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ARS Home » Northeast Area » Kearneysville, West Virginia » Appalachian Fruit Research Laboratory » Innovative Fruit Production, Improvement, and Protection » Research » Publications at this Location » Publication #334078

Title: Multilocation comparison of fruit composition for 'HoneySweet', an RNAi based plum pox virus resistant plum

item Callahan, Ann
item Dardick, Christopher - Chris
item Scorza, Ralph

Submitted to: PLOS ONE
Publication Type: Peer Reviewed Journal
Publication Acceptance Date: 3/5/2019
Publication Date: 3/22/2019
Citation: Callahan, A.M., Dardick, C.D., Scorza, R. 2019. Multilocation comparison of fruit composition for 'HoneySweet', an RNAi based plum pox virus resistant plum. PLoS One. 14(3):e0213993.

Interpretive Summary: 'HoneySweet' is a genetically modified organism (GMO) plum that is resistant to the plum pox virus (PPV), a devastating virus for all stone fruit. This plum contains a small piece of PPV that can stimulate the natural antiviral system of the tree to destroy all PPV. 'HoneySweet' has successfully been through the regulatory process in the U.S., including the analysis of various components of the fruit to assure that nothing abnormal has happened due to the insertion of the new genes. This project has expanded that analysis to look at the effects of different environments on those components in commercial plums as well as 'HoneySweet'. This includes the effects of different locations, different years, and the influence of the presence or infection by PPV. The results show that the environment can have a large effect on various components such as sugar and antioxidants of all the plums. Based on these comparisons, it was confirmed that 'HoneySweet' fruit composition is within the norms of commercial plums grown under many different environments.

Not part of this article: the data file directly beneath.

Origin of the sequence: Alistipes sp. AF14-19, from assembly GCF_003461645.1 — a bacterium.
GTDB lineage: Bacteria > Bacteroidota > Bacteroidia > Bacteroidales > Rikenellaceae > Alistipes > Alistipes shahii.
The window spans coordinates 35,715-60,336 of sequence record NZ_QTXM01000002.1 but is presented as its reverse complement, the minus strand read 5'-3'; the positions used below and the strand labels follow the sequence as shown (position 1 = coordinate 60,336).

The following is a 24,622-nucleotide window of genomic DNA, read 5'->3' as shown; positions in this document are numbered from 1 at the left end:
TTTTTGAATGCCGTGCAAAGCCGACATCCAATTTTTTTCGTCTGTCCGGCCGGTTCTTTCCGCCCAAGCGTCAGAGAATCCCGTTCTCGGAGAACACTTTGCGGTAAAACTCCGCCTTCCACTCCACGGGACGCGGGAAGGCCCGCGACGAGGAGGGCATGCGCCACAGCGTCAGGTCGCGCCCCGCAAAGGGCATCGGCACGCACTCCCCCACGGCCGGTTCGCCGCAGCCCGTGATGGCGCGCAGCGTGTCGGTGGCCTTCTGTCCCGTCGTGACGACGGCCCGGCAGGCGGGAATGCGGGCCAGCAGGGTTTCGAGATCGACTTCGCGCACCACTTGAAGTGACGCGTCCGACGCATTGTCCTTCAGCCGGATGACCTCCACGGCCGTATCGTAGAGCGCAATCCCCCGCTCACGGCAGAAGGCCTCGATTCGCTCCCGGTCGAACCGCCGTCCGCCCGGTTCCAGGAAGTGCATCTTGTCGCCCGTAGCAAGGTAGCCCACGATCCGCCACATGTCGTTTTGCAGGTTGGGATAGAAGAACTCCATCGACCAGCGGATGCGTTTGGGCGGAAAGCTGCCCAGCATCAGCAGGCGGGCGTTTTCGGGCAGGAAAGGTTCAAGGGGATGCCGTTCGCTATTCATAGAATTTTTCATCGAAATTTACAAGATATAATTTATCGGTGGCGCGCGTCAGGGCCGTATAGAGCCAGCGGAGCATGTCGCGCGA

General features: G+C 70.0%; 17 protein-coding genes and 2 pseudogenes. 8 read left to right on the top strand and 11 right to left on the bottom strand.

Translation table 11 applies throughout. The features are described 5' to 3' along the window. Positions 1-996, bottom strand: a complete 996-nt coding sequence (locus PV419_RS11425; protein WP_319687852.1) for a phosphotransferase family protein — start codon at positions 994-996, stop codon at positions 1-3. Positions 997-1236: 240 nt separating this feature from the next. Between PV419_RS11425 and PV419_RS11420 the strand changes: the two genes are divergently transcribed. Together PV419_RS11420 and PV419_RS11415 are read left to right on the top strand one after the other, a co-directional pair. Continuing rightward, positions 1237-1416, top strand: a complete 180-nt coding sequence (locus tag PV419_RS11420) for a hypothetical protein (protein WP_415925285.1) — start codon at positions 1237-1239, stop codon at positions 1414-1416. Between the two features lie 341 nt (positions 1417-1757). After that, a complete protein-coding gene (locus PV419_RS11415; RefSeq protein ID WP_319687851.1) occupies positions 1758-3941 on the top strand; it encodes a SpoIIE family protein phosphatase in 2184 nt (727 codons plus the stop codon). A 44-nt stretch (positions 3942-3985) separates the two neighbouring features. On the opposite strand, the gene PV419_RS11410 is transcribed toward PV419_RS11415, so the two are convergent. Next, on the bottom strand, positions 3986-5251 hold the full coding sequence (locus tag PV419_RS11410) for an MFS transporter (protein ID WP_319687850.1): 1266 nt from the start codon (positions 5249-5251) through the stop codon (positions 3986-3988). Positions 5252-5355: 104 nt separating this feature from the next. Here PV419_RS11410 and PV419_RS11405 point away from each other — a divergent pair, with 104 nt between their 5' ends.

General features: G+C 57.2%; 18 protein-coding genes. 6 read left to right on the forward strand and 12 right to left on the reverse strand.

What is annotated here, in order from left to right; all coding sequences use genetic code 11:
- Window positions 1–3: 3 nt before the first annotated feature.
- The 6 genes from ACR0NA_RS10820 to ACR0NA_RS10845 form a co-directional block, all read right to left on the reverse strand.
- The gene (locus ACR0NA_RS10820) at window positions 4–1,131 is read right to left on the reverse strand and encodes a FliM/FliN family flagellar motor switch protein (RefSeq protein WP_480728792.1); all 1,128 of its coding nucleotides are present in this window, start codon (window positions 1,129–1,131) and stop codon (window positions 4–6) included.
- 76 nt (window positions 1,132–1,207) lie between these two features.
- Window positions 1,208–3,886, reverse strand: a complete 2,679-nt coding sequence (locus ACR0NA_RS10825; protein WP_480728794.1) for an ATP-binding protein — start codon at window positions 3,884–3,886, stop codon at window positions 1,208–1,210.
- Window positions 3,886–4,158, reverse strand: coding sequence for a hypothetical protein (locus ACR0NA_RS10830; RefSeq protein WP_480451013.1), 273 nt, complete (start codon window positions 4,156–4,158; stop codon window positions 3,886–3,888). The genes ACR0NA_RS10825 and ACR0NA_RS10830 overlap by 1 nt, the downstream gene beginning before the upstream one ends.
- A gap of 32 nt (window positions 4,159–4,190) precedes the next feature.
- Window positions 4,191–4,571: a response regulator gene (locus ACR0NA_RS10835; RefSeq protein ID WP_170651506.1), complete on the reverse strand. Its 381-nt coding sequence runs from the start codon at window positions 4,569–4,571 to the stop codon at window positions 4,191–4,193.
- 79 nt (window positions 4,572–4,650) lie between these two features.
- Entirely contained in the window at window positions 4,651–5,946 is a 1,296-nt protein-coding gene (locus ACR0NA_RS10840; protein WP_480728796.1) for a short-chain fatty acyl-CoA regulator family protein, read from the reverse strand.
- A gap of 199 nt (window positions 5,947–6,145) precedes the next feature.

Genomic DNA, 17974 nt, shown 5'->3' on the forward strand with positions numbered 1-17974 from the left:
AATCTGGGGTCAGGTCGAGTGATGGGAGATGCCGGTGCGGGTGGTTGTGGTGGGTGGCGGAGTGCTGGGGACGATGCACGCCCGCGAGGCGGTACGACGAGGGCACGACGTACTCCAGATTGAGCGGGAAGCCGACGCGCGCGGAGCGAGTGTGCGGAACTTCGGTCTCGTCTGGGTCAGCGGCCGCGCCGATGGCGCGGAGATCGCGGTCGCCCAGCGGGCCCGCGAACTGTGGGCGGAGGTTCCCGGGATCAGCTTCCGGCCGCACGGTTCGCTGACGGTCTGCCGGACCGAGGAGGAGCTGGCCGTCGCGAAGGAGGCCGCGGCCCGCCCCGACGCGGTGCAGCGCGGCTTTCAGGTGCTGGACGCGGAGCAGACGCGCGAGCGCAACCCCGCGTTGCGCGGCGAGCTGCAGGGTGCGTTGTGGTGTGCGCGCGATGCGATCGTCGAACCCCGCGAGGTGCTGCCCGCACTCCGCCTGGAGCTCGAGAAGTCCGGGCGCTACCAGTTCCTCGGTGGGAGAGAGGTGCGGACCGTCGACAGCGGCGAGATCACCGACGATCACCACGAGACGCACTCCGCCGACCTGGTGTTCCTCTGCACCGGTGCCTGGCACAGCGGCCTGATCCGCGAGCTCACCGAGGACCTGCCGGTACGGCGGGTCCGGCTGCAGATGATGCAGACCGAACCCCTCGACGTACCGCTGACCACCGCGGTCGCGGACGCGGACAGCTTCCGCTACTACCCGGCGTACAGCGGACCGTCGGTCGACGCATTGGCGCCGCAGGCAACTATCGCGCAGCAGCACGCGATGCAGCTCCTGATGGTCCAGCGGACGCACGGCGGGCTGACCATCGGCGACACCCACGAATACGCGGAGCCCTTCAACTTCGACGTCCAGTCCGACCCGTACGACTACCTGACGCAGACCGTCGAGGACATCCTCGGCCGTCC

Technical Abstract: 'HoneySweet', a plum tree, Prunus domestica, resistant to plum pox virus (PPV) through the introduction of the coat protein gene from PPV was deregulated in the U.S. in 2011 and a release notice published in 2016. The compositional study of the fruit was expanded to include locations outside of the U.S., as well as utilizing a wide variety of comparators and different collection years in order to see the variability possible in 'HoneySweet' plum. The results revealed that plums have a wide variation in composition and that within the three cultivars including 'HoneySweet' that were sampled in multiple locations, the variation among locations had a greater effect than the variations within cultivars. This was also the case in the sampling in different years at one location. The results supported the supposition that the transgene and insertion event had no significant effect on the composition of 'HoneySweet' fruit and that it fell in the normal range of composition of commercially grown plums. It also suggested that the effect of the environment is just as great as that of genetics on the fruit composition of plums.